Mayuran

Singara Velan Chinnaiyan said...

Kindly upload the mahabaratham pesukirathu podcast and others too if possible.

Anonymous said...

lol, you're such a weirdo and i mean that in a quite value neutral way. yaaruda mahesh was horrible, but your defense of the movie had more entertainment value.

Suresh said...

"yaaruda mahesh was horrible" -- hmm, donkey how know camphor smell? tell? (But of course, donkey knowing camphor smell also no use.)

Anonymous said...

yaaruda mahesh was utterly unwatchable. It had not a single redeeming value.

Anonymous said...

I have a doubt. While I think I understand where you're coming from when you say that dialogues like "dosa kallu sooda irukku" do their bit to rid sex of the taboo that surrounds it, don't such lines commodify women? I can think of thousands of men who watch the scene, and get subconsciously motivated to think of women as sexual objects; not that they aren't already.
"Otha, gaaju pudichchava!" will probably be a resonant thought across the minds of many men.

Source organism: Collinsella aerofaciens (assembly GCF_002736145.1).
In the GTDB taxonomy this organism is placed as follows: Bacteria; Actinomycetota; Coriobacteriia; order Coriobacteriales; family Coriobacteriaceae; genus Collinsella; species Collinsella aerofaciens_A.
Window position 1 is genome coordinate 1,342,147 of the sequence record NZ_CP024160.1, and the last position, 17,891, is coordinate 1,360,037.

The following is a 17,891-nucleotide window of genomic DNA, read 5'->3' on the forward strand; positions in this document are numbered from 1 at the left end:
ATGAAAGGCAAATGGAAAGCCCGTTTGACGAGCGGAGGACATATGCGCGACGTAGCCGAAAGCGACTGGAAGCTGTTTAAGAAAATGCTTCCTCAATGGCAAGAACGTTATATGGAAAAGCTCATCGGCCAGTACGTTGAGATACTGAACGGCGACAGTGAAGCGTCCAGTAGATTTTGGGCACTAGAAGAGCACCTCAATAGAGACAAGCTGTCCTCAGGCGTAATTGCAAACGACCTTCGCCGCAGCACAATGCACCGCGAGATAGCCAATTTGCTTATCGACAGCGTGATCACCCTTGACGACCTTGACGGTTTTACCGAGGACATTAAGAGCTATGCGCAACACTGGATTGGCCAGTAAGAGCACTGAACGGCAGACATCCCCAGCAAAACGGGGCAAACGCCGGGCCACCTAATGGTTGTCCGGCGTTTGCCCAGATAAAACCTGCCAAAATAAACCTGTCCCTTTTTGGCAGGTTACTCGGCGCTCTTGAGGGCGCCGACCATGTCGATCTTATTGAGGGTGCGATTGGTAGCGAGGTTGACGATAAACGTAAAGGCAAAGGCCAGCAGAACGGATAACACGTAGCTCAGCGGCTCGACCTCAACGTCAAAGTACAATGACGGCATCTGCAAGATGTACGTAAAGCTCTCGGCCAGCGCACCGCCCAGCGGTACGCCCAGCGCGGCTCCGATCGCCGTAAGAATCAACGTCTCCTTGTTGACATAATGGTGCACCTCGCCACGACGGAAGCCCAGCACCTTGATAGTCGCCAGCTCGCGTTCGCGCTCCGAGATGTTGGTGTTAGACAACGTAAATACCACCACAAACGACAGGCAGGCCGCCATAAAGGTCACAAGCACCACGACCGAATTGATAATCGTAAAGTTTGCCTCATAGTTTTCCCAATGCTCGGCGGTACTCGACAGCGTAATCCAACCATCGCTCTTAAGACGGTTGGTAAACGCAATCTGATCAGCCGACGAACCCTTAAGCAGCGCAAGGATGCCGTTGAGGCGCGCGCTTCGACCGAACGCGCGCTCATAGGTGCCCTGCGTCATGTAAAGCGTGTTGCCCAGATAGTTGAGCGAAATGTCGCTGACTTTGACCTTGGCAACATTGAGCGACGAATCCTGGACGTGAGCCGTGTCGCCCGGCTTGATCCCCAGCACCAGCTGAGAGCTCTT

Perhaps some other line in its place may be more sensitive or sensible than the 'dosa kallu' line which is usually used as a joke amid men, one that simply looks at a woman as a subject for sexual gratification. Couldn't some other line not be used to indicate that the couple in question are open to discussing sex?

Suresh said...

^ - yappa, aala udra saami!

Anonymous said...

Thappa edhavadhu sollirundhaa mannichidu, boss. Thoninadha sonnen. Adha paruppu thanamaavum sollala nu dhaan nenaikkaren.

Suresh said...

It's not your tone. Re-read paragraph 5 until...well, you disagree with yourself.

Anonymous said...

Read it again. I'm not saying that it should all be kept hush-hush. I hope you didn't understand my comment to mean that.
I just think that there're better, less contrived, less problematic lines to use in such a situation to achieve the 'deperversion of human genitals', as you so well put it.